At times, I feel as a sculptor or a painter must feel, constantly changing and improving on detail in order to make the whole creation pleasing. Writing is just as creative as sculpting or painting and like any artistic activity skills improve with experience. I looked at my book on religion recently and there are things I will change if I ever republish.

I don’t expect to make lots of money or otherwise become famous through my literary efforts. None of my books are best sellers yet, but if it happens—great. If it doesn’t happen, I’ve still had the pleasure of creating something from scratch and that pleasure is with me forever.
Smashwords Interviews are created by the profiled author or publisher.

Latest books by This Author

Fingers to the Keyboard: 2019 - 2020
Price: $3.99 USD. Words: 55,790. Language: English. Published: February 15, 2021. Categories: Nonfiction » Politics & Current Affairs » Current affairs, Nonfiction » Politics & Current Affairs » Current affairs
In this 2019 – 2020 collection of blogs, you will find old favourites such as film and book reviews; yet more explorations of word power, a variety of miscellaneous humorous articles, and my usual disrespectful comments about the British Royal family! New topics include articles on global warming and climate change, Brexit, and the Covid-19 pandemic.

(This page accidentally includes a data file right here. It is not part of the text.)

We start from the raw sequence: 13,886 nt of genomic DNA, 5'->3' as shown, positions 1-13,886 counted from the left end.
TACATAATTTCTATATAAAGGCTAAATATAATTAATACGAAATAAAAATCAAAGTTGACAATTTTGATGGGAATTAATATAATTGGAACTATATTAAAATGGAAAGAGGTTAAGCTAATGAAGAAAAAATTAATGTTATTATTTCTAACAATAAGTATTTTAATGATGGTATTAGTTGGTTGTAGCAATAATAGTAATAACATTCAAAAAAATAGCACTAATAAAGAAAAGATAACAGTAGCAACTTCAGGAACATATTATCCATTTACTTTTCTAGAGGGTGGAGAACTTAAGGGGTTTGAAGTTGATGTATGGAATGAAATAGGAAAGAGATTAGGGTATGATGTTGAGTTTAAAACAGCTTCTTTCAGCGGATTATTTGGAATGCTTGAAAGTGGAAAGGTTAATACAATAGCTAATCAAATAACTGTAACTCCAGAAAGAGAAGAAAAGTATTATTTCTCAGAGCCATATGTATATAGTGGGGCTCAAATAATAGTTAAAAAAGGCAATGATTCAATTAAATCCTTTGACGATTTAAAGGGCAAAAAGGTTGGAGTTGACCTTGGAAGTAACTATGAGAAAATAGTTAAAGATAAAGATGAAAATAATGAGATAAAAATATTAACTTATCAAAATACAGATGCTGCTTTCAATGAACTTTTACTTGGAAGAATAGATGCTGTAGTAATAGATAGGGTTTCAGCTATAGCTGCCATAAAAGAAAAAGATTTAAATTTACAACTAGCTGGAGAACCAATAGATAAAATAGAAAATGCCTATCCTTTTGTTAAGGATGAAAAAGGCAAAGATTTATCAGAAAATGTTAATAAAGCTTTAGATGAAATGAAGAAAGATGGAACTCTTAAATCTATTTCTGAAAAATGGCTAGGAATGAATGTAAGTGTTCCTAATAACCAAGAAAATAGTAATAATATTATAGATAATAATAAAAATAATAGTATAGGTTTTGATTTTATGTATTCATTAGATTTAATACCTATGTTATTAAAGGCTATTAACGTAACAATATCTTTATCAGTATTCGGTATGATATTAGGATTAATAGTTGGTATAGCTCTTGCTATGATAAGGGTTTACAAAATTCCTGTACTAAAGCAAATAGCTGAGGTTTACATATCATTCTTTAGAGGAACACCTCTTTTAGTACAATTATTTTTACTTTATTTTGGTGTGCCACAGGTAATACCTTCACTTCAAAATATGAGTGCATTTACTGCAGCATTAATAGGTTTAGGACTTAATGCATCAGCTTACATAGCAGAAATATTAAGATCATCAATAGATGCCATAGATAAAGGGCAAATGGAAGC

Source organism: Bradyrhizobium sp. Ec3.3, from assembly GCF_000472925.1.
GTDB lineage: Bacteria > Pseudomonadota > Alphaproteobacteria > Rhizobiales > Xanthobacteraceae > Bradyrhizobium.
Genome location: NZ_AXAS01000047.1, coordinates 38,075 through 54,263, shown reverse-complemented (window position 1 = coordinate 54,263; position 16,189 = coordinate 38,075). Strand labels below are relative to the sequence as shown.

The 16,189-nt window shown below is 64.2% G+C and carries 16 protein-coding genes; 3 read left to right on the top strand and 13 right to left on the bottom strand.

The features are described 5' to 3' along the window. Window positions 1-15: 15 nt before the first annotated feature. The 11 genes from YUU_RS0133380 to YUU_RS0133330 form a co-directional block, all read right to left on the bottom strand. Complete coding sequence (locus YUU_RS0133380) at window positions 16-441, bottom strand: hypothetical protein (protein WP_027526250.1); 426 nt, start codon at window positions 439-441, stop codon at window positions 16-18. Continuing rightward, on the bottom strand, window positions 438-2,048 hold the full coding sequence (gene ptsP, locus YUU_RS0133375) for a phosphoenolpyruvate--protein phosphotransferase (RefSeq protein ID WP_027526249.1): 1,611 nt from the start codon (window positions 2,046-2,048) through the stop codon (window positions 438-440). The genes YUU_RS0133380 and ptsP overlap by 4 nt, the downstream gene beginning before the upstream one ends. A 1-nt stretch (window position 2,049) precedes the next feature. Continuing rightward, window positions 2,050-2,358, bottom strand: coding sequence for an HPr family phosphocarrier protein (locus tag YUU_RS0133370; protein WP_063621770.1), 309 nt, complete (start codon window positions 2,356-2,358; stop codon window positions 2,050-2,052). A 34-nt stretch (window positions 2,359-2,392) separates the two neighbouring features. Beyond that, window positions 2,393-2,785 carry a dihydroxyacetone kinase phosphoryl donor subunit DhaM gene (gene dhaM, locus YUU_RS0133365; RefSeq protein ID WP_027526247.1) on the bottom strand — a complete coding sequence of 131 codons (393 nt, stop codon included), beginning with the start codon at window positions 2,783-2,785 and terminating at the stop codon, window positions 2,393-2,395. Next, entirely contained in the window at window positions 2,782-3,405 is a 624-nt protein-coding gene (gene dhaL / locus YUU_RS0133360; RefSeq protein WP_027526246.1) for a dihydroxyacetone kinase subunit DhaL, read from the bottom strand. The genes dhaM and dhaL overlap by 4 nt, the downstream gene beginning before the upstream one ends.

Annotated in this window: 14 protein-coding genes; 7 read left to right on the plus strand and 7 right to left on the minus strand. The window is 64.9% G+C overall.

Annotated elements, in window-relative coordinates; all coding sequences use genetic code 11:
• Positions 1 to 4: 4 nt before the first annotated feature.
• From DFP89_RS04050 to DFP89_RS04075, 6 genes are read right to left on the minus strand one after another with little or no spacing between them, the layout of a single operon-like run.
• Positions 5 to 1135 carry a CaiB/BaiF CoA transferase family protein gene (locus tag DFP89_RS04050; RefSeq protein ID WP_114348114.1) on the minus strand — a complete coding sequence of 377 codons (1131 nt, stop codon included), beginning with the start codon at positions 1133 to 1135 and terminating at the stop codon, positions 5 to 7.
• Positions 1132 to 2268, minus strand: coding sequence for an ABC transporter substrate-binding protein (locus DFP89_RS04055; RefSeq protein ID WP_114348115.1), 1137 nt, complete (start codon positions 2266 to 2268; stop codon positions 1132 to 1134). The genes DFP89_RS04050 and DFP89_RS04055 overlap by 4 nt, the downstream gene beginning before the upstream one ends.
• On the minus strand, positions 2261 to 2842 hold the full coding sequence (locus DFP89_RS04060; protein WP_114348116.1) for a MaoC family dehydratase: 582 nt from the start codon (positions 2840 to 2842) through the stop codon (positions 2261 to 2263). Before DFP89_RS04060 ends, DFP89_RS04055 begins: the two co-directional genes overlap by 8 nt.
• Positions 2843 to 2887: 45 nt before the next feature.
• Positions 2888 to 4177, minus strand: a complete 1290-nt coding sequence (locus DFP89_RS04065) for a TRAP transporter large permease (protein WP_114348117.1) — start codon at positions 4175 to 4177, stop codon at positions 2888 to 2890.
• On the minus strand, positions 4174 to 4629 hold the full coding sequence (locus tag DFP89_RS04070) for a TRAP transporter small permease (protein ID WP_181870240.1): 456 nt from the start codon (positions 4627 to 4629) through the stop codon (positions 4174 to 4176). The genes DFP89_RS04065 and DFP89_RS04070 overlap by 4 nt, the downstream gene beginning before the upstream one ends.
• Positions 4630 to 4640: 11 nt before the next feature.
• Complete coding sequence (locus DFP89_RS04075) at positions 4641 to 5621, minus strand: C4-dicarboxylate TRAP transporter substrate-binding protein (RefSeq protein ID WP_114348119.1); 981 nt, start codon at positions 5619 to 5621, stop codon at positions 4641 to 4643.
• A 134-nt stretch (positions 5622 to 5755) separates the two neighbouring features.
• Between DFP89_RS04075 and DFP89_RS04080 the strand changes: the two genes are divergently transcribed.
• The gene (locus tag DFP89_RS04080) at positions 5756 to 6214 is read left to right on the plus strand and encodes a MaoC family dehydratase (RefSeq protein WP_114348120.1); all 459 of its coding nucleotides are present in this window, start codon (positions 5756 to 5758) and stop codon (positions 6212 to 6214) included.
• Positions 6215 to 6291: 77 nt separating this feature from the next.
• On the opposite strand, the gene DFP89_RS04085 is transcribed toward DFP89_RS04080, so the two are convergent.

Fingers to the Keyboard: 2017 - 2018
Price: $3.99 USD. Words: 60,800. Language: English. Published: December 29, 2018. Categories: Nonfiction » Politics & Current Affairs » Current affairs, Nonfiction » Computers & Internet » Social aspects / general
‘Fingers to the Keyboard: 2017 – 2018’ is a new collection of blogs published thru 2017 and 2018. The book follows on from the earlier ‘2000 – 2014’ and ‘2015 – 2016’ books and covers many of the same topics such as English grammar, life observations, hard of hearing problems, writing aids, politics, bathroom products (a new topic) and movie reviews but religion, royalty and maths are down.
The Mechanics of Creative Writing
Price: $3.99 USD. Words: 20,830. Language: English. Published: April 23, 2018. Categories: Nonfiction » Publishing » Self-publishing
You’ve written your book. It exists as a series of Word files plus, maybe, some clipart, line drawings or photos you want to add. Now comes the hard part: copy editing (grammar, fact-checking, copyright violations, etc.) and proofreading (page layout, image insertion) before conversion into an e-book or, possibly, a printed book to be proud of. How do you do this? This book tells you how.
The Dream Guardian
Price: $7.99 USD. Words: 57,960. Language: English. Published: July 15, 2017. Categories: Fiction » Children’s books » Short Stories
Grandpa is a storyteller. He's also The Dream Guardian, looking after hundreds of bottled happiness dreams and nightmares. His grandchildren, Tommy and Nikki, often visit him to hear stories about hidden temples, runaway dogs, four-winged fairies, stag beetles, adventurous train rides, and more, and, in Tommy's case (the next Dream Guardian), to learn about a secret room and its contents.
Fingers to the Keyboard: 2015 - 2016
Price: $3.99 USD. Words: 88,500. Language: English. Published: January 5, 2017. Categories: Nonfiction » Politics & Current Affairs » Current affairs, Nonfiction » Computers & Internet » Social aspects / general